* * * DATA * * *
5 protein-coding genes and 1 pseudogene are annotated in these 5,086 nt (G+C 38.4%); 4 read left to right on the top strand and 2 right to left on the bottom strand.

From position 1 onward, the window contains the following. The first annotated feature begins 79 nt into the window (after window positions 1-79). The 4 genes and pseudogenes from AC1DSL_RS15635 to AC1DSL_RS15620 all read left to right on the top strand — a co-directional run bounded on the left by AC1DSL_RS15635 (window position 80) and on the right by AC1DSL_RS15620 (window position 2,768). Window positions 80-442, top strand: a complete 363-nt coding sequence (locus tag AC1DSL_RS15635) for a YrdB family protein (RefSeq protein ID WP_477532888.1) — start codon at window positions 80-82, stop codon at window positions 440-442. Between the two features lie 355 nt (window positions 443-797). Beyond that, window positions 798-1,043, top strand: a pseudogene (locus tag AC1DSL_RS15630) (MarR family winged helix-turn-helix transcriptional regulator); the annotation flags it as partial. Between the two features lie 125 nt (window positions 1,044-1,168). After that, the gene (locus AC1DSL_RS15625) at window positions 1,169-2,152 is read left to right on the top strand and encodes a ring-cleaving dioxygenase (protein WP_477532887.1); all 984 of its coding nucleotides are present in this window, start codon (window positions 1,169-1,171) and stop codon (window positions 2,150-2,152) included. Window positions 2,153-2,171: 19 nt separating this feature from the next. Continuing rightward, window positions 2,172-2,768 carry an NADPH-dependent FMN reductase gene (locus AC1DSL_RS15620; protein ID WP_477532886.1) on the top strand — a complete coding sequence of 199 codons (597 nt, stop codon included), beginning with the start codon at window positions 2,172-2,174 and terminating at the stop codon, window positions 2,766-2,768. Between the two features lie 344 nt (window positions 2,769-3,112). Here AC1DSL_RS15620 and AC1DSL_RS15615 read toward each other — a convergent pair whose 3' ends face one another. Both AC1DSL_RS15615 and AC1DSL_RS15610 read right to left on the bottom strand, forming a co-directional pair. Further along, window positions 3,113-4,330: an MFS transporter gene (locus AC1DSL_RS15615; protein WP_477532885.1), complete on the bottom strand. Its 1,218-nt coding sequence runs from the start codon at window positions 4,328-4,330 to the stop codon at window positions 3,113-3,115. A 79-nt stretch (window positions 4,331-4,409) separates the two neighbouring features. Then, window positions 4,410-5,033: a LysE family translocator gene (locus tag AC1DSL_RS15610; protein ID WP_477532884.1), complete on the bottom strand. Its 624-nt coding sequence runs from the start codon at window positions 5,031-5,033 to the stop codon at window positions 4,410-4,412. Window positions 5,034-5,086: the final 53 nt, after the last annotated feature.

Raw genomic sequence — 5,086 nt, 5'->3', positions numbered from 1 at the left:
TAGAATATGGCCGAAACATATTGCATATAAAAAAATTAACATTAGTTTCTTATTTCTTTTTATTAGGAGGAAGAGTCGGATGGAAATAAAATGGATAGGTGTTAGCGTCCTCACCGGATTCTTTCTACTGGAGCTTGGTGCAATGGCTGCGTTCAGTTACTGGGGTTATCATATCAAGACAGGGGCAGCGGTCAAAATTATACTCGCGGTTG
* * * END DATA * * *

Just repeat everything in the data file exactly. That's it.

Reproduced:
5 protein-coding genes and 1 pseudogene are annotated in these 5,086 nt (G+C 38.4%); 4 read left to right on the top strand and 2 right to left on the bottom strand.

From position 1 onward, the window contains the following. The first annotated feature begins 79 nt into the window (after window positions 1-79). The 4 genes and pseudogenes from AC1DSL_RS15635 to AC1DSL_RS15620 all read left to right on the top strand — a co-directional run bounded on the left by AC1DSL_RS15635 (window position 80) and on the right by AC1DSL_RS15620 (window position 2,768). Window positions 80-442, top strand: a complete 363-nt coding sequence (locus tag AC1DSL_RS15635) for a YrdB family protein (RefSeq protein ID WP_477532888.1) — start codon at window positions 80-82, stop codon at window positions 440-442. Between the two features lie 355 nt (window positions 443-797). Beyond that, window positions 798-1,043, top strand: a pseudogene (locus tag AC1DSL_RS15630) (MarR family winged helix-turn-helix transcriptional regulator); the annotation flags it as partial. Between the two features lie 125 nt (window positions 1,044-1,168). After that, the gene (locus AC1DSL_RS15625) at window positions 1,169-2,152 is read left to right on the top strand and encodes a ring-cleaving dioxygenase (protein WP_477532887.1); all 984 of its coding nucleotides are present in this window, start codon (window positions 1,169-1,171) and stop codon (window positions 2,150-2,152) included. Window positions 2,153-2,171: 19 nt separating this feature from the next. Continuing rightward, window positions 2,172-2,768 carry an NADPH-dependent FMN reductase gene (locus AC1DSL_RS15620; protein ID WP_477532886.1) on the top strand — a complete coding sequence of 199 codons (597 nt, stop codon included), beginning with the start codon at window positions 2,172-2,174 and terminating at the stop codon, window positions 2,766-2,768. Between the two features lie 344 nt (window positions 2,769-3,112). Here AC1DSL_RS15620 and AC1DSL_RS15615 read toward each other — a convergent pair whose 3' ends face one another. Both AC1DSL_RS15615 and AC1DSL_RS15610 read right to left on the bottom strand, forming a co-directional pair. Further along, window positions 3,113-4,330: an MFS transporter gene (locus AC1DSL_RS15615; protein WP_477532885.1), complete on the bottom strand. Its 1,218-nt coding sequence runs from the start codon at window positions 4,328-4,330 to the stop codon at window positions 3,113-3,115. A 79-nt stretch (window positions 4,331-4,409) separates the two neighbouring features. Then, window positions 4,410-5,033: a LysE family translocator gene (locus tag AC1DSL_RS15610; protein ID WP_477532884.1), complete on the bottom strand. Its 624-nt coding sequence runs from the start codon at window positions 5,031-5,033 to the stop codon at window positions 4,410-4,412. Window positions 5,034-5,086: the final 53 nt, after the last annotated feature.

Raw genomic sequence — 5,086 nt, 5'->3', positions numbered from 1 at the left:
TAGAATATGGCCGAAACATATTGCATATAAAAAAATTAACATTAGTTTCTTATTTCTTTTTATTAGGAGGAAGAGTCGGATGGAAATAAAATGGATAGGTGTTAGCGTCCTCACCGGATTCTTTCTACTGGAGCTTGGTGCAATGGCTGCGTTCAGTTACTGGGGTTATCATATCAAGACAGGGGCAGCGGTCAAAATTATACTCGCGGTTG